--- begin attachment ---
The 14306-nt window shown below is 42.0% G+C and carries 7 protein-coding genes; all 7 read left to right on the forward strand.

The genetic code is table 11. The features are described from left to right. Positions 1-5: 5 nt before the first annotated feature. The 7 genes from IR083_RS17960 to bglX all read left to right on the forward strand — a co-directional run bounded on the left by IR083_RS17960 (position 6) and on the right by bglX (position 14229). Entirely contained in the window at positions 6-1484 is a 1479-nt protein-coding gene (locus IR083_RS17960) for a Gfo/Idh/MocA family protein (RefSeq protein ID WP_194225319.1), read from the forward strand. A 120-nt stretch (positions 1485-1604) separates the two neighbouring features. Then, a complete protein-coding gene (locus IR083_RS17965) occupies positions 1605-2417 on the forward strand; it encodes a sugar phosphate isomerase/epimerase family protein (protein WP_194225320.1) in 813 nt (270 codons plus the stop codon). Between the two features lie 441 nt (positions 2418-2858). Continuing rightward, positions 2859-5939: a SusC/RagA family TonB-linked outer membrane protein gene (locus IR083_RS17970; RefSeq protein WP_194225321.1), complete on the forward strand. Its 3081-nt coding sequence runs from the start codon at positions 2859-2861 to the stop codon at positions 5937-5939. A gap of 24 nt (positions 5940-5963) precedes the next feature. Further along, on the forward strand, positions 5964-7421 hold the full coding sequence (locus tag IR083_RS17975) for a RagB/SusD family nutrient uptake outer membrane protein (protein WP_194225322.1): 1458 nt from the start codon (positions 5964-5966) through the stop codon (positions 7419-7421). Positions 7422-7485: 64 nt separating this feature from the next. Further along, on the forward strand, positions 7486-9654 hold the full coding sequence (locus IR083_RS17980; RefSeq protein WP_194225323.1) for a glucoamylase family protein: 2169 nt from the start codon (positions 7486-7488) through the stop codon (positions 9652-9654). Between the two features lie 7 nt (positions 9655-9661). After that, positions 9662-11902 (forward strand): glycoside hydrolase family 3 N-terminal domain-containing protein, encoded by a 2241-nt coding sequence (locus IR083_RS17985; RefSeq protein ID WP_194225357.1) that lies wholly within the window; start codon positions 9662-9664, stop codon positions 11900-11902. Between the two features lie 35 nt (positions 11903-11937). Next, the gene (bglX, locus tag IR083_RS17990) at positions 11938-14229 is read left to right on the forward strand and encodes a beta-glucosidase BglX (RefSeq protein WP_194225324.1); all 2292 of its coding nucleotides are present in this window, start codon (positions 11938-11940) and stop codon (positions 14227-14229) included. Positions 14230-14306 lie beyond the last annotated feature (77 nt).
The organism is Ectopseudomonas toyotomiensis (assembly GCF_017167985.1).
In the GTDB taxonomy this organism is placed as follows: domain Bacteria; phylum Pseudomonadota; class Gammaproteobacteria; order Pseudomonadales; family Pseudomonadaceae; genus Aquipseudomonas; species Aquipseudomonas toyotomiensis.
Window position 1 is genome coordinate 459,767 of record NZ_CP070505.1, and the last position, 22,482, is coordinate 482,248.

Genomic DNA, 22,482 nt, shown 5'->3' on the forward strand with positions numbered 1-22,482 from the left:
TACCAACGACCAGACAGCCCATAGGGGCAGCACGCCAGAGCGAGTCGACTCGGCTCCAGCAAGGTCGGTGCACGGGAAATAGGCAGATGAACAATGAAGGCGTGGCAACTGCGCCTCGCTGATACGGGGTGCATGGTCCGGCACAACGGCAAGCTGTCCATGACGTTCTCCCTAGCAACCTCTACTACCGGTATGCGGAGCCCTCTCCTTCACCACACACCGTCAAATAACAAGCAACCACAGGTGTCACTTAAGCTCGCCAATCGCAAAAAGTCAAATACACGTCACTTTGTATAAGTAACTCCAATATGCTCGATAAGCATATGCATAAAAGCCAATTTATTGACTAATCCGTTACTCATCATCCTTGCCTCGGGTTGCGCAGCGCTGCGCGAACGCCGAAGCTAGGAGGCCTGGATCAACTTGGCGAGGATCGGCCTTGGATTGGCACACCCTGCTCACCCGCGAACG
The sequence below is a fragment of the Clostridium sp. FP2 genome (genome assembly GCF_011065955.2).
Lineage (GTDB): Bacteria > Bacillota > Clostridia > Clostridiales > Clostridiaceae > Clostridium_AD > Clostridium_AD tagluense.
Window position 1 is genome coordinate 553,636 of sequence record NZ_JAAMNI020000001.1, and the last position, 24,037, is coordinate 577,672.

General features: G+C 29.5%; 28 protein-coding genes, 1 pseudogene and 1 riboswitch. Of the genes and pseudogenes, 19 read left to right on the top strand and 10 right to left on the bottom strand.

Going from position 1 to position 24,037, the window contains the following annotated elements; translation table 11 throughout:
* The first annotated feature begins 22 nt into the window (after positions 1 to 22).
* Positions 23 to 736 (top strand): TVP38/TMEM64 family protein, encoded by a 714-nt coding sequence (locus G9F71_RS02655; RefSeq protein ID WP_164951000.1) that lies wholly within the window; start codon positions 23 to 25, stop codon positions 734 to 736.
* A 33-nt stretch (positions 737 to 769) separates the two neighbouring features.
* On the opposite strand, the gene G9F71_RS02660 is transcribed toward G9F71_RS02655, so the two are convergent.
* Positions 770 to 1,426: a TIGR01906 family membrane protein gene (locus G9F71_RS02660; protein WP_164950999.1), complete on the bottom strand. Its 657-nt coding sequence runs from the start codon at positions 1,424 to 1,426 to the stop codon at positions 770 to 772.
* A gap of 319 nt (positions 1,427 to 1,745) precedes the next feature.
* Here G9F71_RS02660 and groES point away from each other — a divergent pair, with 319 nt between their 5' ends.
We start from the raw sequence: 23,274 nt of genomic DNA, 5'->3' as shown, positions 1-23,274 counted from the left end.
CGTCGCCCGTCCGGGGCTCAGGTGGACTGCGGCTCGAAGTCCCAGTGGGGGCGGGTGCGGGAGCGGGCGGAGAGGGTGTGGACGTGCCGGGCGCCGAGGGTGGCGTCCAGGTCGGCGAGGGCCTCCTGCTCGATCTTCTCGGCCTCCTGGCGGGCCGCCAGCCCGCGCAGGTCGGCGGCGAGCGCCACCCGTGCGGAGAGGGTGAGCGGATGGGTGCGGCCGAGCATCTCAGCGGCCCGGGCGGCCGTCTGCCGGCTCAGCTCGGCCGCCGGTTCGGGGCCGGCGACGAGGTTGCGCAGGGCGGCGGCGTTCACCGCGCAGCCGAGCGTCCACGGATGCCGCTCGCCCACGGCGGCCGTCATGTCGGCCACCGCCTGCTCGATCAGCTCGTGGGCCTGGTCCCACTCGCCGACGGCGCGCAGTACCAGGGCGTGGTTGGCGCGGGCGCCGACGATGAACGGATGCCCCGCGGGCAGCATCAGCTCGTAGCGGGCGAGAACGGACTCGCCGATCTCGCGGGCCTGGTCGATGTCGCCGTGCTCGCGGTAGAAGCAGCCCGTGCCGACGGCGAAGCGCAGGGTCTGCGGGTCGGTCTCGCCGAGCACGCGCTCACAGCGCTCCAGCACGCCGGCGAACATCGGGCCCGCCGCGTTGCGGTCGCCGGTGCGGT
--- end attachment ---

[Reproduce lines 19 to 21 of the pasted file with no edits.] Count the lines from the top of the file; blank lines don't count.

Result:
* Here G9F71_RS02660 and groES point away from each other — a divergent pair, with 319 nt between their 5' ends.
We start from the raw sequence: 23,274 nt of genomic DNA, 5'->3' as shown, positions 1-23,274 counted from the left end.
CGTCGCCCGTCCGGGGCTCAGGTGGACTGCGGCTCGAAGTCCCAGTGGGGGCGGGTGCGGGAGCGGGCGGAGAGGGTGTGGACGTGCCGGGCGCCGAGGGTGGCGTCCAGGTCGGCGAGGGCCTCCTGCTCGATCTTCTCGGCCTCCTGGCGGGCCGCCAGCCCGCGCAGGTCGGCGGCGAGCGCCACCCGTGCGGAGAGGGTGAGCGGATGGGTGCGGCCGAGCATCTCAGCGGCCCGGGCGGCCGTCTGCCGGCTCAGCTCGGCCGCCGGTTCGGGGCCGGCGACGAGGTTGCGCAGGGCGGCGGCGTTCACCGCGCAGCCGAGCGTCCACGGATGCCGCTCGCCCACGGCGGCCGTCATGTCGGCCACCGCCTGCTCGATCAGCTCGTGGGCCTGGTCCCACTCGCCGACGGCGCGCAGTACCAGGGCGTGGTTGGCGCGGGCGCCGACGATGAACGGATGCCCCGCGGGCAGCATCAGCTCGTAGCGGGCGAGAACGGACTCGCCGATCTCGCGGGCCTGGTCGATGTCGCCGTGCTCGCGGTAGAAGCAGCCCGTGCCGACGGCGAAGCGCAGGGTCTGCGGGTCGGTCTCGCCGAGCACGCGCTCACAGCGCTCCAGCACGCCGGCGAACATCGGGCCCGCCGCGTTGCGGTCGCCGGTGCGGT